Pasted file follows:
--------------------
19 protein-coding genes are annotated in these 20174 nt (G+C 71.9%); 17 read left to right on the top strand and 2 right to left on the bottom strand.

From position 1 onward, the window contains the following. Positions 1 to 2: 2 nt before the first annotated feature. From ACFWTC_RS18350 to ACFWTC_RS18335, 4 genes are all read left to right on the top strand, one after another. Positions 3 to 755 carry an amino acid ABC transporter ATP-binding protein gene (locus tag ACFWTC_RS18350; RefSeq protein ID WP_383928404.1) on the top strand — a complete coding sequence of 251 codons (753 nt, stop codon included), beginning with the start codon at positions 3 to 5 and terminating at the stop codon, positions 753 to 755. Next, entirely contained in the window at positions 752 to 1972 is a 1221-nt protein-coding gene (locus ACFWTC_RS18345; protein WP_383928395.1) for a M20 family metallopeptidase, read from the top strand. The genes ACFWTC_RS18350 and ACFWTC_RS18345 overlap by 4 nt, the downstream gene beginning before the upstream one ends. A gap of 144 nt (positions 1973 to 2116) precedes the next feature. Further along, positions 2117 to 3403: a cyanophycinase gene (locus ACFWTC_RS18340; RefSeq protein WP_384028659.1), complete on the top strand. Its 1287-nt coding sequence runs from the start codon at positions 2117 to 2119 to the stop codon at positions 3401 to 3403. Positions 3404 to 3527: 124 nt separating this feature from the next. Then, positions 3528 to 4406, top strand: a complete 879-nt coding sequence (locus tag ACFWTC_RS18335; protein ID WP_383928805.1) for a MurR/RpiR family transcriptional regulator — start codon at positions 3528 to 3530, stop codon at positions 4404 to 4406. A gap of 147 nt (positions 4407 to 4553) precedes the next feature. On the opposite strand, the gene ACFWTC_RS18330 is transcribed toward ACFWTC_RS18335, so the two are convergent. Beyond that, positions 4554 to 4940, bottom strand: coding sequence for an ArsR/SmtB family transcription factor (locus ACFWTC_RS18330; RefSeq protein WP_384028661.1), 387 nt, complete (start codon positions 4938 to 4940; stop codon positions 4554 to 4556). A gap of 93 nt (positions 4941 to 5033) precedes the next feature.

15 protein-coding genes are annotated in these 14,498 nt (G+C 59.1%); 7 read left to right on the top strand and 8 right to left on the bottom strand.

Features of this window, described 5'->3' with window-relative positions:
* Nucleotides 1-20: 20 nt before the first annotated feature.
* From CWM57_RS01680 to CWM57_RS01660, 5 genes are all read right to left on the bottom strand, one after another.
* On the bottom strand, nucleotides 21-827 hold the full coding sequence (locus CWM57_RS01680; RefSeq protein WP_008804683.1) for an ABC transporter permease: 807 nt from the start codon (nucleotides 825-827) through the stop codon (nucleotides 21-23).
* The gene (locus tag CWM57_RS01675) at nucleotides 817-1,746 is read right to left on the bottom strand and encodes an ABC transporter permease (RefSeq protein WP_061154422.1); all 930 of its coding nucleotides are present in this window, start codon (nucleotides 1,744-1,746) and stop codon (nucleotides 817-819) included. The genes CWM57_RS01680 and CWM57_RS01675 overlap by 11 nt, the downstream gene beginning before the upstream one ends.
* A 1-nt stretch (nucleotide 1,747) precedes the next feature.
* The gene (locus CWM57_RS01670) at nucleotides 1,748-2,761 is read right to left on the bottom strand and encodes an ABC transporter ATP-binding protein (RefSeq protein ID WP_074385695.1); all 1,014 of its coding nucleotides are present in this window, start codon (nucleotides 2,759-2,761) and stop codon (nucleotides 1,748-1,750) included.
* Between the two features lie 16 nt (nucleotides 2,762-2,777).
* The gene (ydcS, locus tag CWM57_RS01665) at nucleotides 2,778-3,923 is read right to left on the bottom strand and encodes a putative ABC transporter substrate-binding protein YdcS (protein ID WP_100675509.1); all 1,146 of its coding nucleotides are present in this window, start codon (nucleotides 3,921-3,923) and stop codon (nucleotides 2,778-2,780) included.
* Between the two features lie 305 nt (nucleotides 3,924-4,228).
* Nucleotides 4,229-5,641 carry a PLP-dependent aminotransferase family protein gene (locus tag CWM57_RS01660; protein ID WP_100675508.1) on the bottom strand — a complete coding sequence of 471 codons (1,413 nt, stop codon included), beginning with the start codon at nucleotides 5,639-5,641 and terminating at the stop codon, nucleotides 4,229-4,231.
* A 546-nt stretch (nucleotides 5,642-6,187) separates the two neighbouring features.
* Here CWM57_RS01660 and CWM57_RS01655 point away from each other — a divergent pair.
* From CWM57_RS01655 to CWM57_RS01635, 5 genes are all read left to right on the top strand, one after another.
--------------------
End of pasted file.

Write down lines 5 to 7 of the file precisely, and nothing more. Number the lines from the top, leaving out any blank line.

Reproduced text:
* Nucleotides 1-20: 20 nt before the first annotated feature.
* From CWM57_RS01680 to CWM57_RS01660, 5 genes are all read right to left on the bottom strand, one after another.
* On the bottom strand, nucleotides 21-827 hold the full coding sequence (locus CWM57_RS01680; RefSeq protein WP_008804683.1) for an ABC transporter permease: 807 nt from the start codon (nucleotides 825-827) through the stop codon (nucleotides 21-23).